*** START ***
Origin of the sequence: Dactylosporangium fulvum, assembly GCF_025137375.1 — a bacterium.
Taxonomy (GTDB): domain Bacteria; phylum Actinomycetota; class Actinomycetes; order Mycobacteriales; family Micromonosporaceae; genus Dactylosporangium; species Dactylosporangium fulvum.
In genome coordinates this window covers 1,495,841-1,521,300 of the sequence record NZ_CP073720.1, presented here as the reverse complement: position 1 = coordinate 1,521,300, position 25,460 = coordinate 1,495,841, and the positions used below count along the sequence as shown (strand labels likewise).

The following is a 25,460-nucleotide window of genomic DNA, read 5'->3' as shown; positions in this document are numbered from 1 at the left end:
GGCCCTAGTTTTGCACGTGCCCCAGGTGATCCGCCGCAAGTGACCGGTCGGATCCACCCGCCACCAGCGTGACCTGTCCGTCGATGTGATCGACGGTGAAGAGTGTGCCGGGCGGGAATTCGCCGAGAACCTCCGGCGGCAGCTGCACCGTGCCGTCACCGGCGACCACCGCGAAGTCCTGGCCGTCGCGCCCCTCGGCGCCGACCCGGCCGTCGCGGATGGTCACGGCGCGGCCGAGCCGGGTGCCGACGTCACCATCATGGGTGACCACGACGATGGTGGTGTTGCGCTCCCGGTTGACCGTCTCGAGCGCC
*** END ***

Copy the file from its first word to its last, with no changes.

Origin of the sequence: Dactylosporangium fulvum, assembly GCF_025137375.1 — a bacterium.
Taxonomy (GTDB): domain Bacteria; phylum Actinomycetota; class Actinomycetes; order Mycobacteriales; family Micromonosporaceae; genus Dactylosporangium; species Dactylosporangium fulvum.
In genome coordinates this window covers 1,495,841-1,521,300 of the sequence record NZ_CP073720.1, presented here as the reverse complement: position 1 = coordinate 1,521,300, position 25,460 = coordinate 1,495,841, and the positions used below count along the sequence as shown (strand labels likewise).

The following is a 25,460-nucleotide window of genomic DNA, read 5'->3' as shown; positions in this document are numbered from 1 at the left end:
GGCCCTAGTTTTGCACGTGCCCCAGGTGATCCGCCGCAAGTGACCGGTCGGATCCACCCGCCACCAGCGTGACCTGTCCGTCGATGTGATCGACGGTGAAGAGTGTGCCGGGCGGGAATTCGCCGAGAACCTCCGGCGGCAGCTGCACCGTGCCGTCACCGGCGACCACCGCGAAGTCCTGGCCGTCGCGCCCCTCGGCGCCGACCCGGCCGTCGCGGATGGTCACGGCGCGGCCGAGCCGGGTGCCGACGTCACCATCATGGGTGACCACGACGATGGTGGTGTTGCGCTCCCGGTTGACCGTCTCGAGCGCC